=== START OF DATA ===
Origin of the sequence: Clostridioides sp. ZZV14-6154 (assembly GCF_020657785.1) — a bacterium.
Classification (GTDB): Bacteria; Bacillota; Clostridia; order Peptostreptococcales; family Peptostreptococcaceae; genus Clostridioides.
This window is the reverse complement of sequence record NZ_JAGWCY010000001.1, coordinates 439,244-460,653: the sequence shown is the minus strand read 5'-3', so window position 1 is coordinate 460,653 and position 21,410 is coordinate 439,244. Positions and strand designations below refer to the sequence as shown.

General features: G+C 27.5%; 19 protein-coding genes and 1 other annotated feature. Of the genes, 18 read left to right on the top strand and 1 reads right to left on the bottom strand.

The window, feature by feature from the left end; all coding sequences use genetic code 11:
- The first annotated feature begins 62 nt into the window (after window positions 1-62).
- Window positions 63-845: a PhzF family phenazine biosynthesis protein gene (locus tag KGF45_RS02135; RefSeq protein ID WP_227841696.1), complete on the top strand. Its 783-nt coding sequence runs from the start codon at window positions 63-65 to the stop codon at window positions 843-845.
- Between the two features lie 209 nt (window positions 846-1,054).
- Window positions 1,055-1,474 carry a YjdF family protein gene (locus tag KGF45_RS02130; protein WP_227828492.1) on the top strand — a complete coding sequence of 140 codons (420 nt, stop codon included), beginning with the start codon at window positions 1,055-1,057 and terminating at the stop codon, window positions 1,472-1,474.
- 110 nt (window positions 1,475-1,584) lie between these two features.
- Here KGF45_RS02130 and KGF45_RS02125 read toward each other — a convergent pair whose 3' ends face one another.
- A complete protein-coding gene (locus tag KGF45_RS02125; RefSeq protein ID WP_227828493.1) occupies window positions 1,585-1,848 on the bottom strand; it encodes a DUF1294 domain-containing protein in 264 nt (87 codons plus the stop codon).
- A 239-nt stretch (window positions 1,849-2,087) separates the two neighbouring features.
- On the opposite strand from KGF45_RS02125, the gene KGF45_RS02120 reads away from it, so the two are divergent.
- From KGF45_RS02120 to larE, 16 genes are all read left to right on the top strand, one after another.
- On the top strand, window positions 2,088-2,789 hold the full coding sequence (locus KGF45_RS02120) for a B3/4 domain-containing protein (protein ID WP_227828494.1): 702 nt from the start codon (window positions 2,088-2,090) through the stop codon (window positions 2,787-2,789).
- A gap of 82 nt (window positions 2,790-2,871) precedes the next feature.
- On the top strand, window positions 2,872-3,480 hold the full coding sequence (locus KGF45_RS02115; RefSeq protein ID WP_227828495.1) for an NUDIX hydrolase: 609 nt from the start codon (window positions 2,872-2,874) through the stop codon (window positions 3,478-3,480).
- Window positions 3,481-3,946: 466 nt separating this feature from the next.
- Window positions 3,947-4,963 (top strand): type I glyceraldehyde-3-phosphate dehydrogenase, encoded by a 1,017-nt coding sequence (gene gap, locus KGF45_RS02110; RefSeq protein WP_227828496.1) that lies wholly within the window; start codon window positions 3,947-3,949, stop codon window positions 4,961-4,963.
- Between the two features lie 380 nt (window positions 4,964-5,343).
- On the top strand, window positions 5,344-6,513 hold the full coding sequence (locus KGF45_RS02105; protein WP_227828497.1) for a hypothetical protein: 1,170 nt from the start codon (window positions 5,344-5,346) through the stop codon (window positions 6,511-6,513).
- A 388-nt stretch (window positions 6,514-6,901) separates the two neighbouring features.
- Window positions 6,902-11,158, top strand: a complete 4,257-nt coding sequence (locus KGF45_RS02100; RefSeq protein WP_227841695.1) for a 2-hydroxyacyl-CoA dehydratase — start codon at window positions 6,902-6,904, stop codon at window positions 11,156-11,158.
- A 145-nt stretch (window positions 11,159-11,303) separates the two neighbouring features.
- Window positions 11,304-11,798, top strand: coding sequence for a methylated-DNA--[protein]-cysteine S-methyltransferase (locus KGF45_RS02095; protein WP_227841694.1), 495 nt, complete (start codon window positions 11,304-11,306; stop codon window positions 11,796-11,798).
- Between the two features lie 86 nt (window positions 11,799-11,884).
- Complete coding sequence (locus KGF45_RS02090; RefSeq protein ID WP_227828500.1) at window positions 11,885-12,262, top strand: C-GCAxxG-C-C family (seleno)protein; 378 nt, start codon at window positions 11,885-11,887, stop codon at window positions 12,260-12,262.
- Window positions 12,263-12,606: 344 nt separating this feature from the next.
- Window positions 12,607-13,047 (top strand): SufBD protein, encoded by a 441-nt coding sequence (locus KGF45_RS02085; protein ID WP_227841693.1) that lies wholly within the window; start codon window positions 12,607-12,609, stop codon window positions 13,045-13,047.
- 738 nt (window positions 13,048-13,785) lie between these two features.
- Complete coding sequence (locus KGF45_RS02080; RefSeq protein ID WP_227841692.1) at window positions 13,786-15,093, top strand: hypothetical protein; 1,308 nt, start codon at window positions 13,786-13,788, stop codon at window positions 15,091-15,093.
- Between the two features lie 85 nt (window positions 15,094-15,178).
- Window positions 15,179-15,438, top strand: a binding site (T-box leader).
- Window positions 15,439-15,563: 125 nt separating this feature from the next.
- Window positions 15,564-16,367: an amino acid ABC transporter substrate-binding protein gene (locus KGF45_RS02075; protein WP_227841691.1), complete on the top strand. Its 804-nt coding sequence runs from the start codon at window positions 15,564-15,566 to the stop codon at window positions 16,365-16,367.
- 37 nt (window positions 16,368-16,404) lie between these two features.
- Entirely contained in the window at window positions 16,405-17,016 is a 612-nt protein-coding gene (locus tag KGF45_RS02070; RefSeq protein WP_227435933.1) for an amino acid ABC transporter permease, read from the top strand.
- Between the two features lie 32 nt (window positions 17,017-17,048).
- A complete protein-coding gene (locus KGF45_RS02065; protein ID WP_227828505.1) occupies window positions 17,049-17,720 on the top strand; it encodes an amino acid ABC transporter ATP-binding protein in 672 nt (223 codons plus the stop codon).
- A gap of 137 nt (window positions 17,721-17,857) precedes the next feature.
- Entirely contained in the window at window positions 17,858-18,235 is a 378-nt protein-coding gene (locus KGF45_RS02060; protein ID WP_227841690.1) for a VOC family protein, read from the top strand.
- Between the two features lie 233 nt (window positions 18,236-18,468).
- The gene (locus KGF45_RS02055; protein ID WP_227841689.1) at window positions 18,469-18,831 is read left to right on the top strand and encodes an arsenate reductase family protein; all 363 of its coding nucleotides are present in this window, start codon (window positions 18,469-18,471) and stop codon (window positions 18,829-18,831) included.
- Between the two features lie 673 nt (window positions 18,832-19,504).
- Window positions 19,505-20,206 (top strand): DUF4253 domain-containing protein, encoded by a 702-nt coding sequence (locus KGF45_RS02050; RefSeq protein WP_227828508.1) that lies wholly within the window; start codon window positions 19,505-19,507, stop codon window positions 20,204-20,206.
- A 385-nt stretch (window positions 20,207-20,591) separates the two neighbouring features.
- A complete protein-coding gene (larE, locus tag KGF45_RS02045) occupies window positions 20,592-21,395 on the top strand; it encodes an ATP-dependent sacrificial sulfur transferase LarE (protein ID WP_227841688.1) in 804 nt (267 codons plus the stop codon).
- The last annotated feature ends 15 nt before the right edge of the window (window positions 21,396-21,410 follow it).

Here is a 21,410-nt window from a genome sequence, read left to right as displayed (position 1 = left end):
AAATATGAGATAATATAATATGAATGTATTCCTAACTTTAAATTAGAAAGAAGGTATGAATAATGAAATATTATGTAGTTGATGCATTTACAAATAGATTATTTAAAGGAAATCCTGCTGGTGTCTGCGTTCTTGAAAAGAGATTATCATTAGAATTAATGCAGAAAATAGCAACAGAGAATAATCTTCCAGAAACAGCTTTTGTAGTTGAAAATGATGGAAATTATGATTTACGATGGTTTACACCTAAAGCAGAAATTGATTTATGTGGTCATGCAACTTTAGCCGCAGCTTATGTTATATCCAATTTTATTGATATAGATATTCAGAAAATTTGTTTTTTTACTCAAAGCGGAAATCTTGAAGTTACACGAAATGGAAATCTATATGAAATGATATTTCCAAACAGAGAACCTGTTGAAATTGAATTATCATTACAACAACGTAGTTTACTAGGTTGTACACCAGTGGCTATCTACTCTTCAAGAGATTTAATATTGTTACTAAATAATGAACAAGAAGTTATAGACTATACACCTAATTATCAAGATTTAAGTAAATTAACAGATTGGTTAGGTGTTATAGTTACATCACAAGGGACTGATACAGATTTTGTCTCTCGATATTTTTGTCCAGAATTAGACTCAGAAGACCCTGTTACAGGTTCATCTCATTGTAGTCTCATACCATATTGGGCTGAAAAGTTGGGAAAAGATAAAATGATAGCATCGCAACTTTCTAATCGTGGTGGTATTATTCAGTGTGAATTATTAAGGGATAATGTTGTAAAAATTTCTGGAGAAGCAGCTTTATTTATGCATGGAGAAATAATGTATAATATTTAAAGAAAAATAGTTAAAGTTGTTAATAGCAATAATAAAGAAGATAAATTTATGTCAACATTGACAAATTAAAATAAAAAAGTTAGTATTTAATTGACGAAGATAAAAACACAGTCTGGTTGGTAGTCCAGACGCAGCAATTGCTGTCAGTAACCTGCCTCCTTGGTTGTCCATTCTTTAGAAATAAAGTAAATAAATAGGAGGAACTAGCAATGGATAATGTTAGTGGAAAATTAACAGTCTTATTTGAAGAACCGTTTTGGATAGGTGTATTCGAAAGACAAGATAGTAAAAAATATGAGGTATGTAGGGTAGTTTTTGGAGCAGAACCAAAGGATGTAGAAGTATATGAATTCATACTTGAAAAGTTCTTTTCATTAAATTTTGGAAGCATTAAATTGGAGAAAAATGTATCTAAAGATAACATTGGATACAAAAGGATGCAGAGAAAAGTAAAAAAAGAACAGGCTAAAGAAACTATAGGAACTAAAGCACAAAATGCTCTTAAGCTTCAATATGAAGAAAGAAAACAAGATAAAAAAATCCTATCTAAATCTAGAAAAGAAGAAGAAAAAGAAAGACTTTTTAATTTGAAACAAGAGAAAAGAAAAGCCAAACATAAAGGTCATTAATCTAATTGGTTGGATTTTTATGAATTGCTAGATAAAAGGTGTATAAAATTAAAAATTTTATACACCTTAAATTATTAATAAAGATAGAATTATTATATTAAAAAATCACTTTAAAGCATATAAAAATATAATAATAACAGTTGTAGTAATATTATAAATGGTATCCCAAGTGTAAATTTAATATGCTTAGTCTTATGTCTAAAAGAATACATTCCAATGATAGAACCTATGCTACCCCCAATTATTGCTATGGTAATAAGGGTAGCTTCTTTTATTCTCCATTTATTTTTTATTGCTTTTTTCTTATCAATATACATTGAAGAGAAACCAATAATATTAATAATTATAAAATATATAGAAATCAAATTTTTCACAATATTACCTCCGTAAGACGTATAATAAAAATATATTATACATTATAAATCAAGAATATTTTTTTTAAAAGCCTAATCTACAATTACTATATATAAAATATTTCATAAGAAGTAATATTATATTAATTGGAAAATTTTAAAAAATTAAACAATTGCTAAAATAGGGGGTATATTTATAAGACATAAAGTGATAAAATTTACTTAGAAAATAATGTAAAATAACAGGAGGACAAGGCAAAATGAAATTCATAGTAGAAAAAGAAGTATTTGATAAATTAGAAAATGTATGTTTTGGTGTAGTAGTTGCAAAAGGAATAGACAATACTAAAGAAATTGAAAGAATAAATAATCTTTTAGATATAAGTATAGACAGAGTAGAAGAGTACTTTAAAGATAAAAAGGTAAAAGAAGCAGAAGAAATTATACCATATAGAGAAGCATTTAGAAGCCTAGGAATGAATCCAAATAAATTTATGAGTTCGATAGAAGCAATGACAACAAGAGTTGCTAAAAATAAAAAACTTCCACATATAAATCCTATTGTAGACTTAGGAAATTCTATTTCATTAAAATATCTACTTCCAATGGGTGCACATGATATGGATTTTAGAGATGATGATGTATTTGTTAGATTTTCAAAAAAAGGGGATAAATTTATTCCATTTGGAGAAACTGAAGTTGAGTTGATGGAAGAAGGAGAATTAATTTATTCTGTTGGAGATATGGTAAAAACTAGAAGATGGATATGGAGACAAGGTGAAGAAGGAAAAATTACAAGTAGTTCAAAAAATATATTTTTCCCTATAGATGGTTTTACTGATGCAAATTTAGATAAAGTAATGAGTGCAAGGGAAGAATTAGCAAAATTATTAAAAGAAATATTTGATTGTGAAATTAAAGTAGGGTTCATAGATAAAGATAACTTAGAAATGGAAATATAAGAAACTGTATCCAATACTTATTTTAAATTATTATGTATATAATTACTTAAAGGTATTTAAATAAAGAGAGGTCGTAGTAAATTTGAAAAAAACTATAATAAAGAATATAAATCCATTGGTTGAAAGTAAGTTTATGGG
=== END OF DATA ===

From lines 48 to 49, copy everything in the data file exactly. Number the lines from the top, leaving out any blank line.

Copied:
- A complete protein-coding gene (larE, locus tag KGF45_RS02045) occupies window positions 20,592-21,395 on the top strand; it encodes an ATP-dependent sacrificial sulfur transferase LarE (protein ID WP_227841688.1) in 804 nt (267 codons plus the stop codon).
- The last annotated feature ends 15 nt before the right edge of the window (window positions 21,396-21,410 follow it).